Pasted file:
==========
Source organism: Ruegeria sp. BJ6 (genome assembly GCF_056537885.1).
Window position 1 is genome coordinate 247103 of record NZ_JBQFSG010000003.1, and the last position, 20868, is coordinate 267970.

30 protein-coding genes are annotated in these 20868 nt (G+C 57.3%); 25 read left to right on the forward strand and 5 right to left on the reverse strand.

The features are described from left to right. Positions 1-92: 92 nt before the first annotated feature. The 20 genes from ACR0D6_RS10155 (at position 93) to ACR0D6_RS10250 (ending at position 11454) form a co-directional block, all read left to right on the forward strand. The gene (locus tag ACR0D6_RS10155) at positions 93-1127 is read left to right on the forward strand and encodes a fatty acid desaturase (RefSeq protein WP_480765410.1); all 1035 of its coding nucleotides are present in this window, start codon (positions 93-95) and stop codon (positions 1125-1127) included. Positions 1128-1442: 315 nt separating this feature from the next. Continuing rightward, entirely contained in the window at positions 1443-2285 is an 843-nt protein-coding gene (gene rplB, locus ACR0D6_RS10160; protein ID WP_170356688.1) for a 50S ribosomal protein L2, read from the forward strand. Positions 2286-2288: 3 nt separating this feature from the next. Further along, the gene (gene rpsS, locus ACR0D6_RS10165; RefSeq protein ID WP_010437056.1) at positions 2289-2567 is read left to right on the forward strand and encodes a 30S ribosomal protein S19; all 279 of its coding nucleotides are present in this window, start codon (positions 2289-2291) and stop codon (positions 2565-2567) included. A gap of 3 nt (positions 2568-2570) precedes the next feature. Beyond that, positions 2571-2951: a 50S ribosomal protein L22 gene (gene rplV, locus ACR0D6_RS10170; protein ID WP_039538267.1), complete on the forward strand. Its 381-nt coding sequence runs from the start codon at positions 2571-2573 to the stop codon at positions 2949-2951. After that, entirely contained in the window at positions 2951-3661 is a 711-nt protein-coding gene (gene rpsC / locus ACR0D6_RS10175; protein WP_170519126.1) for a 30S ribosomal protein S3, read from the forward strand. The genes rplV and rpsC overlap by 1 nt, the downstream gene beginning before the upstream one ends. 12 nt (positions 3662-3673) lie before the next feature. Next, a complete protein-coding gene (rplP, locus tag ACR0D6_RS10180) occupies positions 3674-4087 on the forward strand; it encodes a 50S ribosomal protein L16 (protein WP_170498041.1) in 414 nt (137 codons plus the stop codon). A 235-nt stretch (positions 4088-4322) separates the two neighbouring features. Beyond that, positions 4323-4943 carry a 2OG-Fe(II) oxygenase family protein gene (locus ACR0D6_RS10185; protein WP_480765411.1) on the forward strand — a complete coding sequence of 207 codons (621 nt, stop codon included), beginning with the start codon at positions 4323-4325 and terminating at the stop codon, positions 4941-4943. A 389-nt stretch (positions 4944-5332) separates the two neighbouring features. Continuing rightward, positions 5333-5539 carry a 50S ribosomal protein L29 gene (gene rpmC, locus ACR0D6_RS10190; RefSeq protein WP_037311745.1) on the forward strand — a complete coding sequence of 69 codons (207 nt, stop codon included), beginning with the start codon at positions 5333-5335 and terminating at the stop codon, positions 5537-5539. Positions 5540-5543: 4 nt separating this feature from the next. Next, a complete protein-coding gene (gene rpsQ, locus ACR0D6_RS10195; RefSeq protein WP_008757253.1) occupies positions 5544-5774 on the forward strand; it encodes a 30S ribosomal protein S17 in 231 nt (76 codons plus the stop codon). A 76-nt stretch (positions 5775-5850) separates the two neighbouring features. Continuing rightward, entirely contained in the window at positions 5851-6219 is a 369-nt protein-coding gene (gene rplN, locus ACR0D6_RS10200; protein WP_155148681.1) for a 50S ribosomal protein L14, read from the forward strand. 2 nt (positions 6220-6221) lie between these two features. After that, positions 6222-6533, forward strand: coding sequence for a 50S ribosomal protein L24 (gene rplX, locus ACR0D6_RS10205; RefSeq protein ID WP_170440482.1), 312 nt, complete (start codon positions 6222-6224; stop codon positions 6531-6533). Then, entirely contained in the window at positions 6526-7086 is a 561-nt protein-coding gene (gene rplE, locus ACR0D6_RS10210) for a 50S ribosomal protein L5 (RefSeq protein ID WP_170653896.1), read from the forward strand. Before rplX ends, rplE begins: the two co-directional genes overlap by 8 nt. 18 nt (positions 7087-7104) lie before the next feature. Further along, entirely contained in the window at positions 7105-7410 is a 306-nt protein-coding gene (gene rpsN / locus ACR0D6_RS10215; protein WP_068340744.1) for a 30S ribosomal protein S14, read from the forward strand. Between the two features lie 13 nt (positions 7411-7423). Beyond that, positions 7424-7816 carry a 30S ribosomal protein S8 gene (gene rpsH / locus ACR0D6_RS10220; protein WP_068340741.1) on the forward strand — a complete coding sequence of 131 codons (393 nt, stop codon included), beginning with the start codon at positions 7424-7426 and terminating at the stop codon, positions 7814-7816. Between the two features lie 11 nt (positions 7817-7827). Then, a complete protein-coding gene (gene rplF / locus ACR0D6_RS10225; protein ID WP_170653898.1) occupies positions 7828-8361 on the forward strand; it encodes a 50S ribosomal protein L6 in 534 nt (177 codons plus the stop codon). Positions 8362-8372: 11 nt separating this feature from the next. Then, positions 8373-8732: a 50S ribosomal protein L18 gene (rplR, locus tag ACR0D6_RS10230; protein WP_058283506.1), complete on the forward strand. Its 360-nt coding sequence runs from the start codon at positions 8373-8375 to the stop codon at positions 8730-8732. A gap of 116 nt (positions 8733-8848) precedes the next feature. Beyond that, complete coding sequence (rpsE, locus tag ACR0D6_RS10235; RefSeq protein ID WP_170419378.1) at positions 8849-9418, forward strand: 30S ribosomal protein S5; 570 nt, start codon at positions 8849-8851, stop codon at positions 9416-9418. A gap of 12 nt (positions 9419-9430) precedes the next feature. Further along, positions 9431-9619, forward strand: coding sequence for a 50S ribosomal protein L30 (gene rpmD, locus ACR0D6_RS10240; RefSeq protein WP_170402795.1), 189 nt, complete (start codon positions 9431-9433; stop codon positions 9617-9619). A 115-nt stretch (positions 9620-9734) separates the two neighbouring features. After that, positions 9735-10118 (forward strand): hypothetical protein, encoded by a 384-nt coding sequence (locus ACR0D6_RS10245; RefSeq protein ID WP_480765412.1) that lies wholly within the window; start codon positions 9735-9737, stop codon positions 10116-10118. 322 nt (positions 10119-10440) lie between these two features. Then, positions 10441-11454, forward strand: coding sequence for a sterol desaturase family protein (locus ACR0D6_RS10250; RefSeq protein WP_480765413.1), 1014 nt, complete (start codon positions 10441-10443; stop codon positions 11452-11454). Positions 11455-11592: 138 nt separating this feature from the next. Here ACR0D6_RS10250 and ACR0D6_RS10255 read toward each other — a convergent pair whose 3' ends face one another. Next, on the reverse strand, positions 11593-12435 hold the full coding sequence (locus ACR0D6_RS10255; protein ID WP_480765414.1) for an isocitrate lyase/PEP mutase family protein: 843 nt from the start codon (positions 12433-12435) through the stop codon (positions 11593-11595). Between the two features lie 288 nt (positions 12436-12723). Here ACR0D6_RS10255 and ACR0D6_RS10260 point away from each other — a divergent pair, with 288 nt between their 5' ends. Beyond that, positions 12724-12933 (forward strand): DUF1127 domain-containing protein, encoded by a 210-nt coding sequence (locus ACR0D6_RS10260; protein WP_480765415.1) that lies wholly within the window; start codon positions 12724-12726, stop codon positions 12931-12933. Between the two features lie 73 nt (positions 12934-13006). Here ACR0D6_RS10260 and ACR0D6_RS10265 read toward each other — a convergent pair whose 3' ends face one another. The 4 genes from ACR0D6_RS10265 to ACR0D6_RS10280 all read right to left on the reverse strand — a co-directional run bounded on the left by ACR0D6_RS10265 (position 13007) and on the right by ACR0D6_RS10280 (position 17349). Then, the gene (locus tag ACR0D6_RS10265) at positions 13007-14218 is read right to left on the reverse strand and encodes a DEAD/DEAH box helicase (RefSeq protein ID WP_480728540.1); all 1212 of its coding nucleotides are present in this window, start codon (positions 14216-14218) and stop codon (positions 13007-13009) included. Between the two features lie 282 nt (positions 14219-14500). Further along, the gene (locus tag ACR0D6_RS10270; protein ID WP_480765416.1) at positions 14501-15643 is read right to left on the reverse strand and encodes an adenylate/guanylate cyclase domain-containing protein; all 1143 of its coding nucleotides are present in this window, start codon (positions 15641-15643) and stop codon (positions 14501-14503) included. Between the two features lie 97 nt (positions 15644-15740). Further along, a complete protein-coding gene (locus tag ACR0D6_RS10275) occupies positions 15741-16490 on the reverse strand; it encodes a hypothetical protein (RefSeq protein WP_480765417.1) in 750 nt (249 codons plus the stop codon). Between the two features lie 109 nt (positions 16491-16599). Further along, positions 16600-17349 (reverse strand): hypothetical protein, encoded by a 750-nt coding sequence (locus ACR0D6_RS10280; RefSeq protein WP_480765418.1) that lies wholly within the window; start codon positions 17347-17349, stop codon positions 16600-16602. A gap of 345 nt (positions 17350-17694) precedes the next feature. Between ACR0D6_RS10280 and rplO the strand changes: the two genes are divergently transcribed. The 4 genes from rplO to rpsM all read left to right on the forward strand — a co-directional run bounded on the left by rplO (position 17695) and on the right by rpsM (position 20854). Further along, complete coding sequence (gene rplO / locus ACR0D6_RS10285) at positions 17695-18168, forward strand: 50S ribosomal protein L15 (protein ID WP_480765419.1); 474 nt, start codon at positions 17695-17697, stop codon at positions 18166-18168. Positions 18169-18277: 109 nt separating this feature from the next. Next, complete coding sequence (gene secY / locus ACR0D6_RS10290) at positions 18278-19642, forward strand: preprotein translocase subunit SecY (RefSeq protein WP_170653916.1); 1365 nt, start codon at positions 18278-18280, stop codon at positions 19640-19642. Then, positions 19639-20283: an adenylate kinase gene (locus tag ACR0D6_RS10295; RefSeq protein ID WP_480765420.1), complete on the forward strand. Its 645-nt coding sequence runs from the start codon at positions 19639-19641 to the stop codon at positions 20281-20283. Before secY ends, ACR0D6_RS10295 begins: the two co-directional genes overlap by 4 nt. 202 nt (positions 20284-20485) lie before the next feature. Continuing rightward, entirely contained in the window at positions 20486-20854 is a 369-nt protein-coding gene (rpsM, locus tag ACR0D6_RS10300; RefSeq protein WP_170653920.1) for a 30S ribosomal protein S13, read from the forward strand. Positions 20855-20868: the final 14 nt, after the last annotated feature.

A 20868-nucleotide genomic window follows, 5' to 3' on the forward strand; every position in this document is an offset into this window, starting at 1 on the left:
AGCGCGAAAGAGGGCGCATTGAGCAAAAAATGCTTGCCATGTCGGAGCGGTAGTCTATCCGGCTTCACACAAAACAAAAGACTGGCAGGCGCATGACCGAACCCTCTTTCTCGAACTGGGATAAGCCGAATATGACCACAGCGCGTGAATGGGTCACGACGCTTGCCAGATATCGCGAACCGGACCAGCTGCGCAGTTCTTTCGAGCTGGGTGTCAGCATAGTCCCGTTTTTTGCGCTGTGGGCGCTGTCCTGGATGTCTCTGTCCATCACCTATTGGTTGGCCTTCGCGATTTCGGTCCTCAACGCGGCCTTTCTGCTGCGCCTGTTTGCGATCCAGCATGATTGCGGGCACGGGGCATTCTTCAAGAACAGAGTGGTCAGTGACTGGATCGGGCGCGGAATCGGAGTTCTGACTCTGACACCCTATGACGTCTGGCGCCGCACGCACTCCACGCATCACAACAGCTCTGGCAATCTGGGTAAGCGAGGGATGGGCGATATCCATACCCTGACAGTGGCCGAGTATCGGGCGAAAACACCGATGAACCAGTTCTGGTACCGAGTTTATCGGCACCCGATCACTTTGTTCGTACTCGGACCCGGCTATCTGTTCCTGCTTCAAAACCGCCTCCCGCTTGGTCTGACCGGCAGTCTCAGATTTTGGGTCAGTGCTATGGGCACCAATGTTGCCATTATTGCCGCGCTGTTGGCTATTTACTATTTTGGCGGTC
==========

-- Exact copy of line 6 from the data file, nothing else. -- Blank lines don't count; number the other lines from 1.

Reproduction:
AGCGCGAAAGAGGGCGCATTGAGCAAAAAATGCTTGCCATGTCGGAGCGGTAGTCTATCCGGCTTCACACAAAACAAAAGACTGGCAGGCGCATGACCGAACCCTCTTTCTCGAACTGGGATAAGCCGAATATGACCACAGCGCGTGAATGGGTCACGACGCTTGCCAGATATCGCGAACCGGACCAGCTGCGCAGTTCTTTCGAGCTGGGTGTCAGCATAGTCCCGTTTTTTGCGCTGTGGGCGCTGTCCTGGATGTCTCTGTCCATCACCTATTGGTTGGCCTTCGCGATTTCGGTCCTCAACGCGGCCTTTCTGCTGCGCCTGTTTGCGATCCAGCATGATTGCGGGCACGGGGCATTCTTCAAGAACAGAGTGGTCAGTGACTGGATCGGGCGCGGAATCGGAGTTCTGACTCTGACACCCTATGACGTCTGGCGCCGCACGCACTCCACGCATCACAACAGCTCTGGCAATCTGGGTAAGCGAGGGATGGGCGATATCCATACCCTGACAGTGGCCGAGTATCGGGCGAAAACACCGATGAACCAGTTCTGGTACCGAGTTTATCGGCACCCGATCACTTTGTTCGTACTCGGACCCGGCTATCTGTTCCTGCTTCAAAACCGCCTCCCGCTTGGTCTGACCGGCAGTCTCAGATTTTGGGTCAGTGCTATGGGCACCAATGTTGCCATTATTGCCGCGCTGTTGGCTATTTACTATTTTGGCGGTC